This methodology makes it possible to compare each specific tree (innovation project) with the corresponding tree of the best of the competition, thus facilitating the benchmarking of leaves and fruits (new products and services), branches (new processes), roots (new core competencies and new professional core competencies), and soil fertility (innovation infrastructure). The benchmarking process in IICBS is shown below.

Confronted with increasing global competition, organizations can no longer survive on their own innovation efforts. To pursue innovation in a global competitive environment organizations do not have to rely on internal competencies alone. Innovation activities are increasingly international and companies can and should use external ideas as well as internal ideas. IICBS identifies, audits, and benchmarks the core capabilities or key intellectual capital that the company needs to develop and to reach its future goals and successfully compete with “best in class” competitors.

The benchmarking gap gives the necessary information for taking appropriate corrective action and for learning from past errors.

 

Benchmarking gaps in IICBS

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Making ICBS work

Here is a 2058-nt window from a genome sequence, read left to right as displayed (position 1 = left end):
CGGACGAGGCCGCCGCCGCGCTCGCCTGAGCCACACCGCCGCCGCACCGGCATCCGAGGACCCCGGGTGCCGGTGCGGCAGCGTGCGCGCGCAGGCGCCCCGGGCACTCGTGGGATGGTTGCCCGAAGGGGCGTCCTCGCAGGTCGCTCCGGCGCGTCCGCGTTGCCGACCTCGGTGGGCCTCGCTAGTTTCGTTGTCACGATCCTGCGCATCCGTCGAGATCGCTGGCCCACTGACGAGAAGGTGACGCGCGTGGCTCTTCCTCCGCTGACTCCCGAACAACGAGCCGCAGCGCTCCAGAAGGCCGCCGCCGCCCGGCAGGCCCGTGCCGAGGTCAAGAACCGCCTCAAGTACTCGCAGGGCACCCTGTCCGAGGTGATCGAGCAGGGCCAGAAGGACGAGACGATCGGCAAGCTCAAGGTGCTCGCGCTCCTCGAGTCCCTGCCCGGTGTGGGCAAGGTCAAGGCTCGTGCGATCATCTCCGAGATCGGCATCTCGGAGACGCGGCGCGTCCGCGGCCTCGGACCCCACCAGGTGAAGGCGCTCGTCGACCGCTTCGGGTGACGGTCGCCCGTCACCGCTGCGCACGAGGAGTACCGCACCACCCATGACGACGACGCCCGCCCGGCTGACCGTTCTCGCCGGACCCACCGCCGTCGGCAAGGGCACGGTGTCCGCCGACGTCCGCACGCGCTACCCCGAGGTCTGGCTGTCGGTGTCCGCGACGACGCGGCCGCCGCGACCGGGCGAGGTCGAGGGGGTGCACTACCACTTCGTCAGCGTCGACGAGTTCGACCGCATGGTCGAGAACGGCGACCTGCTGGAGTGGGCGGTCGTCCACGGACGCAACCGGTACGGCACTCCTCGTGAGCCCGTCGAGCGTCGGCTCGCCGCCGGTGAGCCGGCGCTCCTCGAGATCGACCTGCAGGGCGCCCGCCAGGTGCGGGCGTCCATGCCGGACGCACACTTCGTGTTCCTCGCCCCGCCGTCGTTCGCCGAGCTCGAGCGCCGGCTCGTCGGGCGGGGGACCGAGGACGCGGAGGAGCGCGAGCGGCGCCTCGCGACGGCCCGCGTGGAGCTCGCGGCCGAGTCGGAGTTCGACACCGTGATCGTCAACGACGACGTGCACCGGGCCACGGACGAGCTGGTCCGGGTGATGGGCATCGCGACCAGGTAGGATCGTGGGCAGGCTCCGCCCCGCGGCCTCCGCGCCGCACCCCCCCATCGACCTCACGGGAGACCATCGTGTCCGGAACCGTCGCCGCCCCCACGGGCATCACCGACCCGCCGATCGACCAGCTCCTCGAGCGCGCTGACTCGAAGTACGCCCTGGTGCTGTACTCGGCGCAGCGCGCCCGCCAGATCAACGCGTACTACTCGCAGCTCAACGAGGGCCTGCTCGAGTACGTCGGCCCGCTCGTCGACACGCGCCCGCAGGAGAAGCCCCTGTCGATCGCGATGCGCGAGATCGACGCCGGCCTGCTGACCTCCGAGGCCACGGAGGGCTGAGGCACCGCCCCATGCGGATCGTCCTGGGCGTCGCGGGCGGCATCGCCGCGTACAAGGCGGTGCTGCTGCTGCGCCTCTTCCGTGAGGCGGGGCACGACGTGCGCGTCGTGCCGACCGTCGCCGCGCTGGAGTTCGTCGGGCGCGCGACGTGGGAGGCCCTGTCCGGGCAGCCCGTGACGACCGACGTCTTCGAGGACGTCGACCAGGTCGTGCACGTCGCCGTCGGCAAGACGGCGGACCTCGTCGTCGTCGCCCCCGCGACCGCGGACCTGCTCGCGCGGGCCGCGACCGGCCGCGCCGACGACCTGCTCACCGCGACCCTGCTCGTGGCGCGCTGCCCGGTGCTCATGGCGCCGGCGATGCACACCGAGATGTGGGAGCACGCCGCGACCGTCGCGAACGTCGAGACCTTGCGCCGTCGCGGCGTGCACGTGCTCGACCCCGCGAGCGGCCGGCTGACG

ICBS implementation is carried out through different workshops that usually coincide with the different steps of the ICBS structure but, in practice, workshops have to be organised considering the specific requirements of each particular business model.

 
 

Step 1: Company General Description

Preliminary questionnaires have to be filled up to collect the company’s data.

  • General Description (brief company’s history)

  • Company’s activities and business units

  • Objectives and global strategy 

  • Balance Sheets Profit and Loss Accounts Team works

  • Evaluations teams allocation

  • Sources of information

 

Step 2: Parameters’ Identification for Customization

Once obtained the preliminary questionnaires, the second phase is to customize the evaluation. Parameters’ identification will help to customize final questionnaires (to adapt final questionnaires to the company’s characteristics).